So while Kevin might call for academics to get on board with the 21st century and reach out to a world of potential readers, I would add that journalists should up their game as well – perhaps hit the archives and the historiography a little harder. And as a side note or a story for another day, I would be thrilled if academic historians would not only reach out to but also write for a broader audience. To my friends in the hallowed halls – dial down the esoteric language. It sounds so…academic. You’ll just wind up writing a better story, and that’s a good thing.

As always, feel free to weigh in here.

With compliments,

Keith

 

Confederate Memorial Day

I was going through some Harristorian archival video footage today and came across this: the Confederate Memorial Day commemoration at Hollywood Forever Cemetery in Los Angeles, California.  This is from a couple of years back but the local chapter of the United Daughters of the Confederacy hold the ceremony every May. The video (a shade over four minutes) is worth the watch. A few of the participants make some very interesting observations.  By the way, the event is not advertised. According to to one representative, the UDC did not want any unfriendlies attending. I inquired about this (naturally) and she said, “the neighborhood has gotten a little dark…if you know what I mean.”

True story. And yes…I knew what she meant.

With compliments,

Keith

Longstreet’s Beard

 

Screen Shot 2014-07-03 at 11.26.48 AM

On this, the anniversary of the Pickett-Pettigrew assault, I offer you a few words on unsightly faux whiskers:

You know, sometimes things are just plain ridiculous. I mean……asinine. Case in point – Tom Berenger did a fair enough job playing Confederate General James Longstreet in the Film Gettysburg. But the beard….really?????

Whoever did the hair and makeup for this film should be tarred and feathered. Or at least, never allowed to work in the motion picture business. I have heard that wretched looking thing compared to squirrels, beavers, brooms, coon-skin caps, and any number of other things that all would look equally ridiculous glued to a man’s chin.

My God people, did anyone think this thing looked like a real beard? Couldn’t Berenger have just grown one? It would have been worth the time. It is really really distracting.

But here is another problem. To a whole lot of people, the film Gettysburg is what the  battle – and those whoScreen Shot 2014-07-03 at 11.29.36 AM took part in it – looked like. So now, to my horror, when people think of James Longstreet – many of them think of Tom Berenger as Longstreet.

Don’t believe me? Take a trip to the battlefield sometime. You will find a very odd (dedicated post Gettysburg) monument to – James “Tom Berenger” Longstreet – beard and all. The power of the motion picture is simply remarkable – despite the sometimes hideous use of fake facial hair.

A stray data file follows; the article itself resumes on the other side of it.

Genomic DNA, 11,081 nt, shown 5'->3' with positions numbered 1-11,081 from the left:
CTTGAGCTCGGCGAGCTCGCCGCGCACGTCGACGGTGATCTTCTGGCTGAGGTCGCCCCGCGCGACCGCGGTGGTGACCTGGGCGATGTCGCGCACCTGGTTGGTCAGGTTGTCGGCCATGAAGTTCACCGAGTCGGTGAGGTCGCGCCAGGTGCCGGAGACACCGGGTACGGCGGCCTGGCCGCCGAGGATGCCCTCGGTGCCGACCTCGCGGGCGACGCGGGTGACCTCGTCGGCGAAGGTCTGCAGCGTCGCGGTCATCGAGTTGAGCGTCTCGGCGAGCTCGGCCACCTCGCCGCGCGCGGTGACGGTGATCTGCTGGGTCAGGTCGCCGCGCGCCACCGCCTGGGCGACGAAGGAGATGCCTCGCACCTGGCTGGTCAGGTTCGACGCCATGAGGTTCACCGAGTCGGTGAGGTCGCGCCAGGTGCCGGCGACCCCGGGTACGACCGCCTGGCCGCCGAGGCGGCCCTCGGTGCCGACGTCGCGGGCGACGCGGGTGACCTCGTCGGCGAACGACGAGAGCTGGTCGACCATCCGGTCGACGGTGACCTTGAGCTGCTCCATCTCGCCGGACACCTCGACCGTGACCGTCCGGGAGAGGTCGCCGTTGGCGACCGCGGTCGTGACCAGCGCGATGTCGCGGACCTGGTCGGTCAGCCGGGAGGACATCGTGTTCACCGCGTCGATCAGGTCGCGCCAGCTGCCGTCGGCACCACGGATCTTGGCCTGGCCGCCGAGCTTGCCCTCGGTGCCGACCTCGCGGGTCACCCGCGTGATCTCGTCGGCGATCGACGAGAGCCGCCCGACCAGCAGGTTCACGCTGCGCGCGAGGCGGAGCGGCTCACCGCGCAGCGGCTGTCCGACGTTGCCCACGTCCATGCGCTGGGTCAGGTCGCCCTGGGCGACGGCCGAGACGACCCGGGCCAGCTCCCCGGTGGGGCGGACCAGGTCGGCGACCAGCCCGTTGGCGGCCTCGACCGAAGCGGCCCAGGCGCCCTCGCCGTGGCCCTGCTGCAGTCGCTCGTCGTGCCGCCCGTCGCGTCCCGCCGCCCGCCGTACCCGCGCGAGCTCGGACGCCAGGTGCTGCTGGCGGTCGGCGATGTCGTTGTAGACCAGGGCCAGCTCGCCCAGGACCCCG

With compliments,

Keith

 

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What’s With the Irish Brigade? (Obligatory St. Patrick’s Day Post)

Screen shot 2014-03-17 at 9.26.16 AMSince today is St. Patrick’s Day,  I thought that I would simply make a few observations and pose some questions – or rather, one big question: What’s with the Irish Brigade?

The thing is this. In terms of  Civil War imagery appearing here and there in popular culture and visitor center gift shops, the Irish Brigade seems to get more than its fair share of face time.

Now I am not in any way denying that these guys deserve accolades – they did…and still do. But I am interested in why people today find them so compelling among the many units of distinction.

Points of possible discussion include, but are certainly not limited to:

1) the fantastically maudlin scene in the film Gods and Generals, where the Irish Brigade face their Screen shot 2014-03-17 at 9.26.35 AMIrish Confederate counterparts at Fredericksburg. You remember….they burst in to tears as they blaze away at each other – oy.

2) the imbalance favoring the Irish Brigade in the broader collection of popular Civil War artwork. Having a look at paintings by Dan Nance and Don Troiani would be a good place to start. And as a side note – I have always wondered why these paintings show the regimental and national colors flapping furiously in the wind…while none of the soldiers’ hats are flying off.

Screen shot 2014-03-17 at 9.26.50 AMThe truth of the matter….I have more questions than answers. I suppose that is what keeps this blog going.

Fág an bealach!!

Keith